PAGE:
Keystone Initiatives

The Keystone Project was developed in 2003 as a regional collaborative partnership that includes several Michigan hospitals, the Michigan Health and Hospital Association and patient safety experts from the Johns Hopkins University.

Through meetings and teamwork, members of the partnership share and learn from one another ways to provide better, safer patient care. The partnership's first initiative, dubbed the Keystone ICU Project, targeted intensive care units.

Hospitals participating in Keystone ICU have seen improvements like: Of the 127 participating ICUs,

  • 68 reported zero bloodstream infections or ventilator-associated pneumonia for six months or more.
  • Overall catheter-related bloodstream infections were cut in half between March and December 2004.
  • Overall ventilator-associated pneumonia rates continue to decrease.

In addition to these improvements, between March 2004 and June 2005, Keystone ICU hospital participants also reported saving 1,578 patient lives; 81,020 hospital days and more than $165.5 million health care dollars.

Because the Keystone ICU Project has been so successful, Keystone initiatives have expanded to other areas.

The primary goal of the Keystone MPCU initiative is creating a safer environment for patients. Beaumont MPCU has initially identified seven areas of focus for safety including:

  • Reducing patient falls and weakness Identifying sepsis earlier
  • Transporting patients safely through the hospital
  • Addressing medication issues and palliative care issues
  • Creating a safe approach to non-invasive mechanical ventilation
  • Beaumont MCPUs are Michigan's first non-ICUs to participate in Keystone.

 

Keystone: Surgery/ORs

In partnership with Johns Hopkins University, Beaumont hospitals are the first in Michigan to apply Keystone principles to boost heighten patient safety in an operating room setting. The goal of this project is to reduce adverse events during surgery that can be directly attributed to breakdown in communication.

Beaumont will first focus on improving OR patient safety through enhanced communication. Before any surgery occurs, surgical teams gather to discuss patient operative plans, potential hazards, safety concerns, patient risks and knowledge of required equipment for the case. Beaumont places high value on improving communication between all team members. These initiatives support Beaumont's goal of making operating rooms among the safest in the world.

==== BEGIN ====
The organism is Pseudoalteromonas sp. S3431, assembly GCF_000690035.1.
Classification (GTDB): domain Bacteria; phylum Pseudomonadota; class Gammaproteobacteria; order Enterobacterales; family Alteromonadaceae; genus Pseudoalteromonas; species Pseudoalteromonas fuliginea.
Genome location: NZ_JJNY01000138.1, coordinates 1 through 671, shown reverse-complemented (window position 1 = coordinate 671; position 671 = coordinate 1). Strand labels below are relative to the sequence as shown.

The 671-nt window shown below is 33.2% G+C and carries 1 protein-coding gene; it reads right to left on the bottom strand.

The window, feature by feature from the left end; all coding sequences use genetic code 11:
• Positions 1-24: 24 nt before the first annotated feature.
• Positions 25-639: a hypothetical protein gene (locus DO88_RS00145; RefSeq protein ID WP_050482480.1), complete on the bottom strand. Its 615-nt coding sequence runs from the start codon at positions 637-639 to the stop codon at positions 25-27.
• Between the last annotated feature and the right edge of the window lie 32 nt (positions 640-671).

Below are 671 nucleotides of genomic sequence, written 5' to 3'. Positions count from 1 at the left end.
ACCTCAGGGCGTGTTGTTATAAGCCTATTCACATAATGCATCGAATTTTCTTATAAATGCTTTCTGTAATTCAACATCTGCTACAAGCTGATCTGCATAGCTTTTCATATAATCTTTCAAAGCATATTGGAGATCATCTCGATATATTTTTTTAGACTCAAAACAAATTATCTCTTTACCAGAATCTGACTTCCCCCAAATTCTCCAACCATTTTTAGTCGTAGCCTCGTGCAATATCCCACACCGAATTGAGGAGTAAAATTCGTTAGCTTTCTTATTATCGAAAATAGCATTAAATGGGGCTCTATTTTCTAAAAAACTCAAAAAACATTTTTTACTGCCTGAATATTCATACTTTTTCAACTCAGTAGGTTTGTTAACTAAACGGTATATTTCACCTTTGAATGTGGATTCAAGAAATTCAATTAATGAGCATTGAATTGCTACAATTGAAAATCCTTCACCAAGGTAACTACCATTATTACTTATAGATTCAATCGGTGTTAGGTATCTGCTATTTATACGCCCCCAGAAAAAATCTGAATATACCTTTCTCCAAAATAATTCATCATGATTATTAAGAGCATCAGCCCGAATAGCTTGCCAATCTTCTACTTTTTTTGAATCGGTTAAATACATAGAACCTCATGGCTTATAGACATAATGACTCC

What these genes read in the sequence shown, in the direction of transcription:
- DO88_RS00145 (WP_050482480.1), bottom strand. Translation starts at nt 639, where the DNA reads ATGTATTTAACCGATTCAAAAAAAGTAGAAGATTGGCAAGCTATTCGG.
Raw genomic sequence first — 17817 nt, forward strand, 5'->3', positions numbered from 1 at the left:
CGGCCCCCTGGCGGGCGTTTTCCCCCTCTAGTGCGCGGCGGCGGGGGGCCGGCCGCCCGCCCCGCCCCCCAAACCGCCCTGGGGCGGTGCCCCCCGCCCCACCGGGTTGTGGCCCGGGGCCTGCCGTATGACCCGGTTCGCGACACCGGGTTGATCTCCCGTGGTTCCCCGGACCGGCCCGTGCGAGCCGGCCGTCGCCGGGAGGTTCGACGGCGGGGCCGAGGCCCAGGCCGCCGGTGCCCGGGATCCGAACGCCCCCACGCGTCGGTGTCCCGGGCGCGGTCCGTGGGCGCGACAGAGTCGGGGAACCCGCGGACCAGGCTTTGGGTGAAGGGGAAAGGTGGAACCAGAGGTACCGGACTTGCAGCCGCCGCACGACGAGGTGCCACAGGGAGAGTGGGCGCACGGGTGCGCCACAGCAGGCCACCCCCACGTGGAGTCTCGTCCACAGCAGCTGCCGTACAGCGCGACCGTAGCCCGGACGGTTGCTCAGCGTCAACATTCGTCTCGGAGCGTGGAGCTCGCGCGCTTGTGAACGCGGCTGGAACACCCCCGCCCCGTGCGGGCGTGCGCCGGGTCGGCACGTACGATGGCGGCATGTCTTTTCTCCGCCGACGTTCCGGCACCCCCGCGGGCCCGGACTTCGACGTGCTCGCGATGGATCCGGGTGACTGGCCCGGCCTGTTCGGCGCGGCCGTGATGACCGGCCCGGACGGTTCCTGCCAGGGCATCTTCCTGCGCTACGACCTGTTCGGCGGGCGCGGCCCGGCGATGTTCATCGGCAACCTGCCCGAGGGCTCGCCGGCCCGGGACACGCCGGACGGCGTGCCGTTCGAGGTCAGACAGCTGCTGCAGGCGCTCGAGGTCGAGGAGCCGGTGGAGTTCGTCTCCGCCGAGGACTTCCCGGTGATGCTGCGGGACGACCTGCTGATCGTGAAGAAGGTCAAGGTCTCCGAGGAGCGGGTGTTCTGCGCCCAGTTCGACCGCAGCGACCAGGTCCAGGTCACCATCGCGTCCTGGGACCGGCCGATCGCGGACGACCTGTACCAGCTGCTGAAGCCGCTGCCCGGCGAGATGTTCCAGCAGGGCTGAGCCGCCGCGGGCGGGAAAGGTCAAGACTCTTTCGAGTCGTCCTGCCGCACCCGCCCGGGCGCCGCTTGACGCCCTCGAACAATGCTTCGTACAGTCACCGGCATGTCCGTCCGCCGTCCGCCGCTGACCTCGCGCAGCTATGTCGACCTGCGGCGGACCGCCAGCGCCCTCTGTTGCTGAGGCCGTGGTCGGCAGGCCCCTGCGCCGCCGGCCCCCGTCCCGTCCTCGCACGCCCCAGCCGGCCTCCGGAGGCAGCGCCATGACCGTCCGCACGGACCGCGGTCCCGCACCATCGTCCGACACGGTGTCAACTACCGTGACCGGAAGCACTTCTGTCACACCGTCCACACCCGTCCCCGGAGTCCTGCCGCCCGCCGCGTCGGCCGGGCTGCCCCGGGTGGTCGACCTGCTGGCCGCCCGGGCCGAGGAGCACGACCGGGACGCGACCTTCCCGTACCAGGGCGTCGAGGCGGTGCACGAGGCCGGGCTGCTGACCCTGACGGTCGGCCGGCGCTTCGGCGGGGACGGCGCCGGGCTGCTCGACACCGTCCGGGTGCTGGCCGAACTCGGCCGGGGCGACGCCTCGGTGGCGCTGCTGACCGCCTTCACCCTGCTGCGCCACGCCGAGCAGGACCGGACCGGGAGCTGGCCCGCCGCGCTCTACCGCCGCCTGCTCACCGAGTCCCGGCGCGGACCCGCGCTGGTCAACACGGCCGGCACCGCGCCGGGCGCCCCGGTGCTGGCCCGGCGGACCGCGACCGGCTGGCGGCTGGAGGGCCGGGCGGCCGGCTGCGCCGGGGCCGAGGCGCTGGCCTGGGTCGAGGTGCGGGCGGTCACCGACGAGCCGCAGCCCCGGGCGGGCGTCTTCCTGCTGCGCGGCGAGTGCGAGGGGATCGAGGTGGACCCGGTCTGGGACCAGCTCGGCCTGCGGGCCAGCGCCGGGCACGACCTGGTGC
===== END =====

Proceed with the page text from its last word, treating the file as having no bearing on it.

Keystone: Hospital-Associated Infection

Based on the success Michigan hospitals have achieved through the MHA Keystone Project, Beaumont is implementing new techniques designed to eliminate hospital-associated infections. The program starts by targeting appropriate hand hygiene, bloodstream infections and urinary tract infections.

The infection control program at Beaumont, Royal Oak has been recognized among the top 5 percent in the country with rates of health-care associated infection more than 50 percent below peer hospitals.

 

Keystone: Emergency Room (ER)

Beaumont, Troy was one of six hospital invited to take part in an initiative to increase patient safety in the state's emergency centers.

With cuts to government funded health care programs and a rising number of Michigan citizens without health insurance, more and more people are seeking care in Michigan hospital emergency rooms. In response, the Michigan Hospital Association Keystone Center for Patient Safety and Quality launched in November its newest initiative, which aims to prevent harm to emergency patients by reducing boarding and overcrowding as well as wait times by using evidence-based best practices. This will ensure that the most critically ill patients are treated first and reduce the likelihood that patients will leave hospitals without treatment.

Included in the initiative are the following initiatives:

  • Implementing a comprehensive unit-based safety program to improve the culture of safety in hospital emergency departments
  • Preventing miscommunication about patient care during the transfer of a patients from the emergency departments to another location in the hospital or an external location
  • Early identification and treatment of sepsis
  • Using Lean/Six Sigma to improve the process of patient flow to address diversions, boarding and wait times

 

Keystone: Obstetrics (OB)

In the United States today, there are three injuries for every 1,000 births, some of which are preventable. The goals of the Keystone OB Initiatives are to implement a comprehensive unit-based safety program for improving patient safety through attitudes and practices, implement best practices and timely interventions for elective induction of labor, coordinate appropriate responses to fetal distress and coordinate a safe progression of labor.

To achieve these goals, we must evaluate our safety initiative progress, translate evidence into practice, improve culture and communication and identify and learn from mistakes.